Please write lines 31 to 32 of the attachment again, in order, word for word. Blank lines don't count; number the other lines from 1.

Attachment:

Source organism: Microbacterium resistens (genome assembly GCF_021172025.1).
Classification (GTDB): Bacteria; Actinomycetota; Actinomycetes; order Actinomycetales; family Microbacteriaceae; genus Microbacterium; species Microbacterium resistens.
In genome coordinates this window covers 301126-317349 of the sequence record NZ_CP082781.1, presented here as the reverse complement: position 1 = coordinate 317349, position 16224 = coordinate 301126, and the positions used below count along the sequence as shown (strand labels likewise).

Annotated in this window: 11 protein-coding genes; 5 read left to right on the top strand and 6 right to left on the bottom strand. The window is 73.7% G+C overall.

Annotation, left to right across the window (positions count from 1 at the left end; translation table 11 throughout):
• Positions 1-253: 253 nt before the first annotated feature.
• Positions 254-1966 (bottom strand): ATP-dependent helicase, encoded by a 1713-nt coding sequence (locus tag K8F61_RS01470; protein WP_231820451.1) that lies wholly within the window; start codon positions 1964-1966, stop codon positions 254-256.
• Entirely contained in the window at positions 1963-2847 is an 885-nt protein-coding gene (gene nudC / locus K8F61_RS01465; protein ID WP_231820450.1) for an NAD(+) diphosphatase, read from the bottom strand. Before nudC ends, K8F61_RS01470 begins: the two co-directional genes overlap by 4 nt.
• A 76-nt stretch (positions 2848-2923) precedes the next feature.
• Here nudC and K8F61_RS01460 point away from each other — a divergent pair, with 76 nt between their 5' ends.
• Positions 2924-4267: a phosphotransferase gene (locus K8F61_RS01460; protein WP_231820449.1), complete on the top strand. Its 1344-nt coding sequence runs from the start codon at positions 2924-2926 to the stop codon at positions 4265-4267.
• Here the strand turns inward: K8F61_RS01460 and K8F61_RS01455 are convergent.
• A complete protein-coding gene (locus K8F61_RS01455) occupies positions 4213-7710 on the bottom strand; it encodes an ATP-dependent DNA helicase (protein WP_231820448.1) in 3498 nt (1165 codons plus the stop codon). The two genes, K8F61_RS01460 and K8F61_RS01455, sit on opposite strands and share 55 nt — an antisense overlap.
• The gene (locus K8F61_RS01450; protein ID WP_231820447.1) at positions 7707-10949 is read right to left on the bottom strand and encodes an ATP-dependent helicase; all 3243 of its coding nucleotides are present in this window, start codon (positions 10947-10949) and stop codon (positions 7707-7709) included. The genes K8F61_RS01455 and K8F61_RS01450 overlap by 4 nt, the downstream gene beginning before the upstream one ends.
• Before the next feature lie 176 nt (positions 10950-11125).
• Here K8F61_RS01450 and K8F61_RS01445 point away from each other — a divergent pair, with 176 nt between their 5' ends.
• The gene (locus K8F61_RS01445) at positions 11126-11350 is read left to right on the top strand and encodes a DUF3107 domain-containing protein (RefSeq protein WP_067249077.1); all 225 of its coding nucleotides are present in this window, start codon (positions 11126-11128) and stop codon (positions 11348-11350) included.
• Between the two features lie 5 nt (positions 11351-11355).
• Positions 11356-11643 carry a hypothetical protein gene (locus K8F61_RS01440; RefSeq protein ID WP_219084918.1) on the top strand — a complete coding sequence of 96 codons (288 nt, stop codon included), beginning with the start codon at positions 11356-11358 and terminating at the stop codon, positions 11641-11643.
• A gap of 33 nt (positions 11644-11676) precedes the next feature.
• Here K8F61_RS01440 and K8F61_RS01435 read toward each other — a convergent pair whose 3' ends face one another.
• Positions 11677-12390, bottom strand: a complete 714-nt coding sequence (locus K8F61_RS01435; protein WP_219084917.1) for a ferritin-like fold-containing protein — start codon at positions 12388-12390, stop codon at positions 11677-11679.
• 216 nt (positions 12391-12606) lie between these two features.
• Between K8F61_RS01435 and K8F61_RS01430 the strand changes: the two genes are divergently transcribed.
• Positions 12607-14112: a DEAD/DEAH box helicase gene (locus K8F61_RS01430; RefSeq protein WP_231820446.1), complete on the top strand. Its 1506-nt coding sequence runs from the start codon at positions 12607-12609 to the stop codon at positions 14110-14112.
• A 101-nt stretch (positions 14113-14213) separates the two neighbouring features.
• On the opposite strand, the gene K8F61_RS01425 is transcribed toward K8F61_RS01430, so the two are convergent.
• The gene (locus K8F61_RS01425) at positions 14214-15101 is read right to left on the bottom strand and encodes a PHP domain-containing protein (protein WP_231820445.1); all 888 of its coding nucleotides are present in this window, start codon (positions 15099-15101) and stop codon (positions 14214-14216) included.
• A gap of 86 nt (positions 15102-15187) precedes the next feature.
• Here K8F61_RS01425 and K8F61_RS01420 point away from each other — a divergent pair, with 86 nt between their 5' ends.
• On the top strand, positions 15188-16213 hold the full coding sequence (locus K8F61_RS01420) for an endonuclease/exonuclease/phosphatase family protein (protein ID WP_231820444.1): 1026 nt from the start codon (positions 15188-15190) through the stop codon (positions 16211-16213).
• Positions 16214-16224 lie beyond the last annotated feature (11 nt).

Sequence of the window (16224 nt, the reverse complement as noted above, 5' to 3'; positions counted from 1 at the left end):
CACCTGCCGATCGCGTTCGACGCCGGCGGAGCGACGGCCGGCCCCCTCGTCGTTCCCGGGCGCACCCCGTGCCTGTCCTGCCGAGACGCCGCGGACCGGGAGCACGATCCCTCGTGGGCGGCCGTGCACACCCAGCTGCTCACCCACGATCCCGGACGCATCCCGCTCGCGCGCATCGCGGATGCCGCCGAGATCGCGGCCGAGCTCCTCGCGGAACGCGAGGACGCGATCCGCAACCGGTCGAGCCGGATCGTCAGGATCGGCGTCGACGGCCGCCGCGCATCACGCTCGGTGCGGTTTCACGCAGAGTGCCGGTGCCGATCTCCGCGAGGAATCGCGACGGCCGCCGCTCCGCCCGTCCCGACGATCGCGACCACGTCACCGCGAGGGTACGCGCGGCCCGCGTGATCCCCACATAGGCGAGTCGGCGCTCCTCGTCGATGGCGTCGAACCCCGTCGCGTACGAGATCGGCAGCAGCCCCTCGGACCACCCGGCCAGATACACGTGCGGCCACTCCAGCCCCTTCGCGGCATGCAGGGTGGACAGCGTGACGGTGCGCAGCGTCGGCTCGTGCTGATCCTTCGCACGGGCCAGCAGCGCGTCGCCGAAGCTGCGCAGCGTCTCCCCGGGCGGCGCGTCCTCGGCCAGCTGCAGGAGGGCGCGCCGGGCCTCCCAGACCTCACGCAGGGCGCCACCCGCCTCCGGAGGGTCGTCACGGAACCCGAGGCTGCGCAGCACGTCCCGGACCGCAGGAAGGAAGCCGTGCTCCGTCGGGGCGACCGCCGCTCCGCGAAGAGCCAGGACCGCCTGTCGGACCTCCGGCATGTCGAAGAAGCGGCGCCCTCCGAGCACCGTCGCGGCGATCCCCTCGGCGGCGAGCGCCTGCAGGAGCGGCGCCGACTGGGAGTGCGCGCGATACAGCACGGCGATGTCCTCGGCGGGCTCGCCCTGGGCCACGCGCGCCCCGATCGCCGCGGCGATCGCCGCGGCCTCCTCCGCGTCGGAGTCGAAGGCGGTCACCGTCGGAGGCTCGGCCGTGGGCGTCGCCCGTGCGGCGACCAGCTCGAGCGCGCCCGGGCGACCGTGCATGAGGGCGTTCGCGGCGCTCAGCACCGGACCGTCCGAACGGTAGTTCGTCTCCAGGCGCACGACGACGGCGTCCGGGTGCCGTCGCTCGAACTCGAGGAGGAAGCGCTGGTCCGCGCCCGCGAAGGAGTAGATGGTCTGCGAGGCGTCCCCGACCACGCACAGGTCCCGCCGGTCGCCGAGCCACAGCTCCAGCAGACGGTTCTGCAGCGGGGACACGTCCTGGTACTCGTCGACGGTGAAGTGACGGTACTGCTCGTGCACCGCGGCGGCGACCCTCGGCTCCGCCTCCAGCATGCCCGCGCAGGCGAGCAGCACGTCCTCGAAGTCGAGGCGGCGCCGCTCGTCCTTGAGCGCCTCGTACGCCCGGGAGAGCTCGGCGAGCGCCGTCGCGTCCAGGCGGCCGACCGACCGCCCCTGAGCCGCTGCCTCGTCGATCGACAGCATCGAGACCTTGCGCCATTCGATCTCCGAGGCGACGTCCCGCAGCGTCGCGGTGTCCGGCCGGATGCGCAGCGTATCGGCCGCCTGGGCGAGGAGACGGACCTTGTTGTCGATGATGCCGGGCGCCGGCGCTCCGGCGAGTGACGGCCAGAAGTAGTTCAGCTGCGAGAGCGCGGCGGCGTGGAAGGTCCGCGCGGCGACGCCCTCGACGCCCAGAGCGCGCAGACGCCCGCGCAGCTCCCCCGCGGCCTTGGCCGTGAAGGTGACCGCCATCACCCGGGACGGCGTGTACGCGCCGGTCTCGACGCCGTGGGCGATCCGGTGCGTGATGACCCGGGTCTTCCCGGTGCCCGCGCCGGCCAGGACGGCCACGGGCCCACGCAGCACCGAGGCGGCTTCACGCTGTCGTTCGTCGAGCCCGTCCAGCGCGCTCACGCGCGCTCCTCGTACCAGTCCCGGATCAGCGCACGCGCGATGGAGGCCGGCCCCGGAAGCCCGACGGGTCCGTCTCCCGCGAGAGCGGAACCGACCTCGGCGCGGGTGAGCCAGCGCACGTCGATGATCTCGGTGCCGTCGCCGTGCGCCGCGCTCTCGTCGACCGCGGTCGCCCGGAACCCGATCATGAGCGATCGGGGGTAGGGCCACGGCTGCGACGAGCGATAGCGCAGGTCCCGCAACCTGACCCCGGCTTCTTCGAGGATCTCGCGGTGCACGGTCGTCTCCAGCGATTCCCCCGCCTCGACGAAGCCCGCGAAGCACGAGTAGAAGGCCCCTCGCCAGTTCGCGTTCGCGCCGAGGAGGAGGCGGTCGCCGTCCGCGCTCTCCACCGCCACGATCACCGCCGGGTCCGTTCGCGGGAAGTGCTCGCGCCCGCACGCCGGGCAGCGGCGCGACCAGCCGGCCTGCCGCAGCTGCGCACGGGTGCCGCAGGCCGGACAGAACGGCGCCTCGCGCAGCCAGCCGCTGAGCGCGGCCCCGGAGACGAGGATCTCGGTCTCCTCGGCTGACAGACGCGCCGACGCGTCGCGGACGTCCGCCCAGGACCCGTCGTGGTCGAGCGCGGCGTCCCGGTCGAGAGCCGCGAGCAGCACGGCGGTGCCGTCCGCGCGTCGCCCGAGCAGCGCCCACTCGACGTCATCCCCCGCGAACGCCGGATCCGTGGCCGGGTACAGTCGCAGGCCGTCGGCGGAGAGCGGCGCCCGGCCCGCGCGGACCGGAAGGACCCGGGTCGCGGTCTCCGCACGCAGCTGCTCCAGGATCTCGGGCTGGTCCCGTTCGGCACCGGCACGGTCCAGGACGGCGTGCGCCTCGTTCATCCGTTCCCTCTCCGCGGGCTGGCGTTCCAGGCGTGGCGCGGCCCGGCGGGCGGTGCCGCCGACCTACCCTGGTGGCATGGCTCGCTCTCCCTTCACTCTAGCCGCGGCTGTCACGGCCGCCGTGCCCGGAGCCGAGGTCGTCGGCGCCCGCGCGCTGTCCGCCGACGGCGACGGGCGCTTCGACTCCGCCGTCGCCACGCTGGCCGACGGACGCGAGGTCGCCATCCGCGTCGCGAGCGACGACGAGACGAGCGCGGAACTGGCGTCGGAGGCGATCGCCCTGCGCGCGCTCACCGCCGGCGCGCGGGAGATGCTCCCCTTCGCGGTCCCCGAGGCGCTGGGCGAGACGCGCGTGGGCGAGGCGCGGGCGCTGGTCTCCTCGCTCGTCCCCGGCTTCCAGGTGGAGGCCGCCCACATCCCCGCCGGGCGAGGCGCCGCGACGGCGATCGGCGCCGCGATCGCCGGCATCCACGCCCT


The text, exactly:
• On the top strand, positions 15188-16213 hold the full coding sequence (locus K8F61_RS01420) for an endonuclease/exonuclease/phosphatase family protein (protein ID WP_231820444.1): 1026 nt from the start codon (positions 15188-15190) through the stop codon (positions 16211-16213).
• Positions 16214-16224 lie beyond the last annotated feature (11 nt).